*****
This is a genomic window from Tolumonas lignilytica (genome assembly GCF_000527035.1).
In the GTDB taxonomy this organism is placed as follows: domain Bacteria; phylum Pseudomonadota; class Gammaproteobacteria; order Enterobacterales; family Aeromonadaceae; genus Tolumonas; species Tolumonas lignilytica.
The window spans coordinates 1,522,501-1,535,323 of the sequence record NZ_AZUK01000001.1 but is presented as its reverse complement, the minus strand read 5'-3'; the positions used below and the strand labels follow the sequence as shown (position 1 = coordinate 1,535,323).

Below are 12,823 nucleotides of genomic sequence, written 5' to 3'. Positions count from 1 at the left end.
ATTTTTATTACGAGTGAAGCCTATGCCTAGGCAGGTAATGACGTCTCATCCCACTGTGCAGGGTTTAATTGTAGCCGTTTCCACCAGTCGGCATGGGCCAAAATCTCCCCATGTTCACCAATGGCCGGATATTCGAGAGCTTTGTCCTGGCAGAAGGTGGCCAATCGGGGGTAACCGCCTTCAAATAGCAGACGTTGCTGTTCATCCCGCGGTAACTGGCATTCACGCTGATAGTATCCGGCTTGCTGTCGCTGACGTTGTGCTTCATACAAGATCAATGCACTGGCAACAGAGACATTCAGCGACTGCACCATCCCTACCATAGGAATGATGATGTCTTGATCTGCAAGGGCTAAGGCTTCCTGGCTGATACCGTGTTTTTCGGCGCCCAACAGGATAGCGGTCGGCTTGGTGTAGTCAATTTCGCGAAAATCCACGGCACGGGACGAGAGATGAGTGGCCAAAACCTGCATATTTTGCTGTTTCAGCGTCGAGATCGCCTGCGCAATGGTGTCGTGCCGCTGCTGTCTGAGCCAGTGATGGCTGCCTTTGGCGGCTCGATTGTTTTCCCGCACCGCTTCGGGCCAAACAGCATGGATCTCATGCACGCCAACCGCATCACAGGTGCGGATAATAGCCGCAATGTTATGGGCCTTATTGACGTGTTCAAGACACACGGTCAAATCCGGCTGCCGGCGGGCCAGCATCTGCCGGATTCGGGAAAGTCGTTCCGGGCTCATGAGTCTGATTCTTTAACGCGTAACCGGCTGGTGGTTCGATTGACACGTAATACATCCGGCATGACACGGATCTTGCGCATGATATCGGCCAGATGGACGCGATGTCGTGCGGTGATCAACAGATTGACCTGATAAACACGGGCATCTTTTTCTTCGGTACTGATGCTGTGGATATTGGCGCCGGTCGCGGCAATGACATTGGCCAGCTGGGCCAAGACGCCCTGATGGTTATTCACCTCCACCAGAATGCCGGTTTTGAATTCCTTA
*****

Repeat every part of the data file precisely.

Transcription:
This is a genomic window from Tolumonas lignilytica (genome assembly GCF_000527035.1).
In the GTDB taxonomy this organism is placed as follows: domain Bacteria; phylum Pseudomonadota; class Gammaproteobacteria; order Enterobacterales; family Aeromonadaceae; genus Tolumonas; species Tolumonas lignilytica.
The window spans coordinates 1,522,501-1,535,323 of the sequence record NZ_AZUK01000001.1 but is presented as its reverse complement, the minus strand read 5'-3'; the positions used below and the strand labels follow the sequence as shown (position 1 = coordinate 1,535,323).

Below are 12,823 nucleotides of genomic sequence, written 5' to 3'. Positions count from 1 at the left end.
ATTTTTATTACGAGTGAAGCCTATGCCTAGGCAGGTAATGACGTCTCATCCCACTGTGCAGGGTTTAATTGTAGCCGTTTCCACCAGTCGGCATGGGCCAAAATCTCCCCATGTTCACCAATGGCCGGATATTCGAGAGCTTTGTCCTGGCAGAAGGTGGCCAATCGGGGGTAACCGCCTTCAAATAGCAGACGTTGCTGTTCATCCCGCGGTAACTGGCATTCACGCTGATAGTATCCGGCTTGCTGTCGCTGACGTTGTGCTTCATACAAGATCAATGCACTGGCAACAGAGACATTCAGCGACTGCACCATCCCTACCATAGGAATGATGATGTCTTGATCTGCAAGGGCTAAGGCTTCCTGGCTGATACCGTGTTTTTCGGCGCCCAACAGGATAGCGGTCGGCTTGGTGTAGTCAATTTCGCGAAAATCCACGGCACGGGACGAGAGATGAGTGGCCAAAACCTGCATATTTTGCTGTTTCAGCGTCGAGATCGCCTGCGCAATGGTGTCGTGCCGCTGCTGTCTGAGCCAGTGATGGCTGCCTTTGGCGGCTCGATTGTTTTCCCGCACCGCTTCGGGCCAAACAGCATGGATCTCATGCACGCCAACCGCATCACAGGTGCGGATAATAGCCGCAATGTTATGGGCCTTATTGACGTGTTCAAGACACACGGTCAAATCCGGCTGCCGGCGGGCCAGCATCTGCCGGATTCGGGAAAGTCGTTCCGGGCTCATGAGTCTGATTCTTTAACGCGTAACCGGCTGGTGGTTCGATTGACACGTAATACATCCGGCATGACACGGATCTTGCGCATGATATCGGCCAGATGGACGCGATGTCGTGCGGTGATCAACAGATTGACCTGATAAACACGGGCATCTTTTTCTTCGGTACTGATGCTGTGGATATTGGCGCCGGTCGCGGCAATGACATTGGCCAGCTGGGCCAAGACGCCCTGATGGTTATTCACCTCCACCAGAATGCCGGTTTTGAATTCCTTA